Freedom of Expression

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Greenwood Publishing Group, 2002 - History - 328 pages
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Freedom of expression is enshrined in the Constitution as a sacred right of the American people. The appeal is clear: Congress shall make no law...abridging the freedom of speech or of the press. Yet the ink had barely dried on the Constitution before the first landmark freedom of expression issue exploded onto the scene. This student resource traces 11 such issues that have polarized the nation. These events show the variety, complexity, and intensity that freedom of speech and expression issues engender.

Magee illustrates how the United States has worked through these contentious periods with American citizens' freedoms remaining intact, if not enhanced. An annotated bibliography follows each issue to provide avenues for further research, and a timeline and general bibliography provide additional reference support.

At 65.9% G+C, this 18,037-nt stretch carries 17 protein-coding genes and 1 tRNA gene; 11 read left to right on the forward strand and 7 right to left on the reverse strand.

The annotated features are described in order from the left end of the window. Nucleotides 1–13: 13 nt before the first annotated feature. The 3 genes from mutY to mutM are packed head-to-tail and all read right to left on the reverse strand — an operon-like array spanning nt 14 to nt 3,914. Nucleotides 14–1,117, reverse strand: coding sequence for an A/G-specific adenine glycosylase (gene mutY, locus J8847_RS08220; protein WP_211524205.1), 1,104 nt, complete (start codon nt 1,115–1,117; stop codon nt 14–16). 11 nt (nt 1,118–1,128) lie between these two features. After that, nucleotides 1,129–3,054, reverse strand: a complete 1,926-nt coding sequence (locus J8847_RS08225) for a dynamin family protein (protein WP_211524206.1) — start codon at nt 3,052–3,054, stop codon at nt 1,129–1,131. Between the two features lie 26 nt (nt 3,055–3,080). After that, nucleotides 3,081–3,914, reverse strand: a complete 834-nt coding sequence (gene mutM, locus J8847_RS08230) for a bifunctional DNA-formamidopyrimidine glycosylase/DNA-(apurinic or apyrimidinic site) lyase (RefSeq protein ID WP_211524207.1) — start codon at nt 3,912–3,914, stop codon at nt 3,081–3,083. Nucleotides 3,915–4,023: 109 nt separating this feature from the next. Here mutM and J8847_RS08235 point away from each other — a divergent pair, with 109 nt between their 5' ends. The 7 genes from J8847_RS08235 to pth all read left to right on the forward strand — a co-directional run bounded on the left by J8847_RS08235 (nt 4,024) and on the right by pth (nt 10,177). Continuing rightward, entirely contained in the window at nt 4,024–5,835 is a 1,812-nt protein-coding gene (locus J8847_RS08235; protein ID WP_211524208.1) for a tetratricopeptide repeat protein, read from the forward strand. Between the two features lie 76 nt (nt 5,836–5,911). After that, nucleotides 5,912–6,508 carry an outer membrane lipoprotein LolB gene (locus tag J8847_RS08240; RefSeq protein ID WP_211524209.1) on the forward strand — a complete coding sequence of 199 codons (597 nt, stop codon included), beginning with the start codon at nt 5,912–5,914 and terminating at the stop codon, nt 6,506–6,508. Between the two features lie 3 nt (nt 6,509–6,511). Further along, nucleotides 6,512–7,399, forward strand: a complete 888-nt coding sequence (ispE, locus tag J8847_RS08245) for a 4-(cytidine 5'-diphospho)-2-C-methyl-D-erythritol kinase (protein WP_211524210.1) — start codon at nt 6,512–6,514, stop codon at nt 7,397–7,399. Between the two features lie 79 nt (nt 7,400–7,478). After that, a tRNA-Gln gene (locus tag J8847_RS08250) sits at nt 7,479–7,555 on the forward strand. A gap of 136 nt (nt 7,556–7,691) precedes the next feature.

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Contents

Historical Narrative
1
The Alien and Sedition Acts of 1798
19
The Abolitionist Movement
43
The Civil War
69
The Comstock Law
95
World War I and Its Aftermath
121
The Cold War and the Red Menace
147
The Civil Rights Movement
175
The Vietnam War
199
The Nazi March on Skokie
223
Political Correctness and Free Speech on Campus
245
The Internet
275
Selected Bibliography
311
Index
317
Copyright

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About the author (2002)

JAMES MAGEE is Professor of Political Science and International Relations at the University of Delaware.

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